A new landmark bill proposed in Canada would see a national freeze on handguns cemented into law, address the alarming role of firearms in domestic violence and take aim at organized crime.
On May 1, the Minister of Public Safety, the Honourable Marco Mendicino, announced proposed enhanced measures to strengthen Bill C-21, which is currently being reviewed by the House of Commons Standing Committee on Public Safety and National Security.
The proposed legislative measures would:
- Establish a new technical definition which contains the characteristics of an assault-style firearms, illegal in Canada. This is a forward-looking definition, meaning it would not apply to firearms currently on the market. It would be inserted into the Criminal Code and the Import Control List and apply to firearms designed and manufactured after the provisions come into force, so that firearms that exceed safe civilian use are not introduced into communities.
- Through regulations, require that manufactures seek a Firearms Reference Table number before being allowed to sell in Canada. These regulatory measures would ensure that no firearm goes unaccounted for in the classification process.
- Tackle the issue of ghost guns by enacting new offenses and classifying ghost guns and other illegally made firearms as prohibited.
- Respect the rights of First Nations, Inuit and Métis by including a specific provision stating that nothing proposed in Bill C-21 derogates from the rights of Indigenous peoples recognized and affirmed under section 35 of the Constitution Act, 1982.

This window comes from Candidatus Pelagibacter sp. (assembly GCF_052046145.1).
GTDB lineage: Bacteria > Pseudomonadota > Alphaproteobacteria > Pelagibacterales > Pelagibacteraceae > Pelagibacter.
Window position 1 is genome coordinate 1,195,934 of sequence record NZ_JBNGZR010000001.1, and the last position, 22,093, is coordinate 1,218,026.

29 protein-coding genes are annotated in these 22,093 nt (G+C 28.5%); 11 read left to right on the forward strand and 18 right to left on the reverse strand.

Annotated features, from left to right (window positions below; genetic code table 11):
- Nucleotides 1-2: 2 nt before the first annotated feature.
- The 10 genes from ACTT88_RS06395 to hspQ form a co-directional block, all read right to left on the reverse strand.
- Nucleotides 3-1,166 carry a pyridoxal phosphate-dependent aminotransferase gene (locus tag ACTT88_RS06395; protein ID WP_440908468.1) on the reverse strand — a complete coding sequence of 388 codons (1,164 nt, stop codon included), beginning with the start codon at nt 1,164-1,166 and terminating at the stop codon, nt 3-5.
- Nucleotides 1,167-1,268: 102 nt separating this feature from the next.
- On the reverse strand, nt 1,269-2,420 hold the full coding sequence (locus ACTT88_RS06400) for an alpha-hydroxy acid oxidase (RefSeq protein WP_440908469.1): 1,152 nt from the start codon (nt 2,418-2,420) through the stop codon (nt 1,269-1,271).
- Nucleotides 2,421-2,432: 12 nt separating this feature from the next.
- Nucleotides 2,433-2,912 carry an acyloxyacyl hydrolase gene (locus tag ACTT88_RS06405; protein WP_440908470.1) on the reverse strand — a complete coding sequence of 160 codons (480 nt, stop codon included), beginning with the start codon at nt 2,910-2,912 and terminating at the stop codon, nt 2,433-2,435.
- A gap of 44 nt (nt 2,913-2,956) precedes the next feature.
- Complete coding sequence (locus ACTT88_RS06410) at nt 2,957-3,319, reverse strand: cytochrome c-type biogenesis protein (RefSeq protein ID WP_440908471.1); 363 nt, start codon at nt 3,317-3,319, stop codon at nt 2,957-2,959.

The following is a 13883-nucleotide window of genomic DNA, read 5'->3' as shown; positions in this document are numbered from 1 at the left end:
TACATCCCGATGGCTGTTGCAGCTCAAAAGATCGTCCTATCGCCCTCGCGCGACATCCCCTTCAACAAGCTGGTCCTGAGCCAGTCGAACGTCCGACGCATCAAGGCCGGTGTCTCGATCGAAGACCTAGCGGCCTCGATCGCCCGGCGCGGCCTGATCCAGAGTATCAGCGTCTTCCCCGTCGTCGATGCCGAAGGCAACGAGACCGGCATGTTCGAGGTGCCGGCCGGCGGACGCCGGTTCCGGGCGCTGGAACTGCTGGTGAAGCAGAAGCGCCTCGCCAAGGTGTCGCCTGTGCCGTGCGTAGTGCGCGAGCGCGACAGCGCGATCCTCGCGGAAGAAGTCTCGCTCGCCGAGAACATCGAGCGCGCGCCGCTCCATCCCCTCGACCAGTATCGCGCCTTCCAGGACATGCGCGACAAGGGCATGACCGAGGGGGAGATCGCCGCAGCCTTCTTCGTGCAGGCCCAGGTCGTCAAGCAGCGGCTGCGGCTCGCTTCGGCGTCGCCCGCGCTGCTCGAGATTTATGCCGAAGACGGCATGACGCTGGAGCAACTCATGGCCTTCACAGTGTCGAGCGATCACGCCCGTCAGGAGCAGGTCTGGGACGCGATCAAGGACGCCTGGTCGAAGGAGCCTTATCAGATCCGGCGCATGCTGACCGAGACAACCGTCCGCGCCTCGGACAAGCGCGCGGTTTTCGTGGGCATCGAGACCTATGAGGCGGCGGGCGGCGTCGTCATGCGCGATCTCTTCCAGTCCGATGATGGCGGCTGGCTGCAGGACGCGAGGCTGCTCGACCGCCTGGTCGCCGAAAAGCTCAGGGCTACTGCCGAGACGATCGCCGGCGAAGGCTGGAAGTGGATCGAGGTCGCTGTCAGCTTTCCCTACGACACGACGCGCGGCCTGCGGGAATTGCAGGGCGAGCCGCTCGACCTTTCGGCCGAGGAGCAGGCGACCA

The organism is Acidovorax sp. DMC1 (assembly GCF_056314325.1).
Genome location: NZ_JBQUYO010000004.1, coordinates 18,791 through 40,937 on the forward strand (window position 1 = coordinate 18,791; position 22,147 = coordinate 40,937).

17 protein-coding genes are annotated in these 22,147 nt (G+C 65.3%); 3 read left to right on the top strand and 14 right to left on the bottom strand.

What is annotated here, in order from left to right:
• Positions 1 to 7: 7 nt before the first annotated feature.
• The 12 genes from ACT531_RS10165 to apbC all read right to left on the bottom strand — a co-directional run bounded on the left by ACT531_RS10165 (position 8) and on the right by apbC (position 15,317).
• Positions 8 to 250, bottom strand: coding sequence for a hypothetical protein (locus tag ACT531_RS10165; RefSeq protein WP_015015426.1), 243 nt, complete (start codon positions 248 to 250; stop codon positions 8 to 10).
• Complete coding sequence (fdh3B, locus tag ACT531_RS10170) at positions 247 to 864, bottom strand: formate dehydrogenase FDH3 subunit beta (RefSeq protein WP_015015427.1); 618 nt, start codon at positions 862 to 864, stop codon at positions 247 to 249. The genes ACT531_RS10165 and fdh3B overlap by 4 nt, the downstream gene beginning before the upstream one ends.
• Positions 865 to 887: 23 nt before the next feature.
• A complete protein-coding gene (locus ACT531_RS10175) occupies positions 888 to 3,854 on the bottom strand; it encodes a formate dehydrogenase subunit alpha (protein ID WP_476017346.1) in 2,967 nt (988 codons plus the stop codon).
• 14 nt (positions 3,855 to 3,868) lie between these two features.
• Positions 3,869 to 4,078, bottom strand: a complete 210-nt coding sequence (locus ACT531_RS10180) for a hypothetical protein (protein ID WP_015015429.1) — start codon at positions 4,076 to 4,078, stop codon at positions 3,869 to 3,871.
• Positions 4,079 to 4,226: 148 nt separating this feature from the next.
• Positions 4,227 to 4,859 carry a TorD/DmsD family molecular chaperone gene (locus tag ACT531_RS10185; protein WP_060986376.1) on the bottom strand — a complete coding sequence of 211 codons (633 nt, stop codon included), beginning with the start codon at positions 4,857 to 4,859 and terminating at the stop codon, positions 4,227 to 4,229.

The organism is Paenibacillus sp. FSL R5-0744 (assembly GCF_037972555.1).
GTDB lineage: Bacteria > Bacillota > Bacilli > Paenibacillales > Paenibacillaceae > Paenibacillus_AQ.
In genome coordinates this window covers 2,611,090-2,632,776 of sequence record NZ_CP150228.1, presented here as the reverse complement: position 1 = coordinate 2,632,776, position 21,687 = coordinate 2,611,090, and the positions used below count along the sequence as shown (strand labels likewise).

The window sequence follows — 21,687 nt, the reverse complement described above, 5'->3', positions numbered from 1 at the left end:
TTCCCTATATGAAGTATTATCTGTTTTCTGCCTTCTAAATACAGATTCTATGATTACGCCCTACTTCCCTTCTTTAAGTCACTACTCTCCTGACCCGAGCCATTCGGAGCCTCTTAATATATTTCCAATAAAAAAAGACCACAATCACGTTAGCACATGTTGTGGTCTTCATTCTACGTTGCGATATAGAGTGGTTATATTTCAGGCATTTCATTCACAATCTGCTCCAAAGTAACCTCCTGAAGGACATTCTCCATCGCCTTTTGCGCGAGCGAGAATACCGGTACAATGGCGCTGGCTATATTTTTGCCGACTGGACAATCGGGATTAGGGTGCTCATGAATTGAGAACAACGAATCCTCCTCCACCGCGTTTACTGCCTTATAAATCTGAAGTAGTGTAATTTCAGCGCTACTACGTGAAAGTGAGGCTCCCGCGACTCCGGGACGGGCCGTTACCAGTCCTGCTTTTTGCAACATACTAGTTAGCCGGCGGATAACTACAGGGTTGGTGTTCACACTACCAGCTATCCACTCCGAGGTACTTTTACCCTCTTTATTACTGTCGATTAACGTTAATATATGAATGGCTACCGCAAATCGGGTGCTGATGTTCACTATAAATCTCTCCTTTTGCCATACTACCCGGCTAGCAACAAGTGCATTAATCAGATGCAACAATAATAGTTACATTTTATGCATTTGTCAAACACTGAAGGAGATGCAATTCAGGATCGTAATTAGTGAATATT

Other new measures would:
- Re-establish the Canadian Firearms Advisory Committee to independently review the classification of existing firearms. Due to misinformation in recent months, the debate over specific guns has become polarized. With a diverse membership, the Committee will make expert recommendations to account for any gap in the market. The Canadian government will appoint this Committee within 60 days and seek a recommendation on the classification of firearms by August 31, 2023. The classification assessment is a direct response to Recommendation 38 (C.21) of the Mass Casualty Commission.
- Chart a course to improve regulations for large capacity magazines. Canada intends to update regulations regarding large-capacity magazines in the very near future. Other regulations would ban the sale of transfer of magazines capable of holding more than the legal number of bullets.
This announcement follows engagement with Canadians across the country. These included survivors of gun violence, hunters and trappers; First Nations, Inuit and Métis; and rural and Northern residents. It is also the product of significant conversations with Parliamentarians. Furthermore, the measures reflect the input of experts in the field. Most significantly, these proposed amendments align with recommendations put forward by the Mass Casualty Commission.
No single program or initiative can tackle the challenge of gun violence alone. These measures are part of the Canadian government’s comprehensive plan to keep citizens safe from gun crime. It begins with strong borders, with added resources to fight smuggling and stop guns from coming into Canada. From 2021 to 2022, the Canada Border Services Agency seized more than 1,200 firearms, the largest number of seizures recorded in a single year. Other measures involve strong legislation, including the ban on assault-style firearms, the buyback program, and the national handgun freeze. Finally, Canada is investing in strong prevention strategies, most notably the $250 million Building Safer Communities Fund, which aims to stop gun crime before it starts.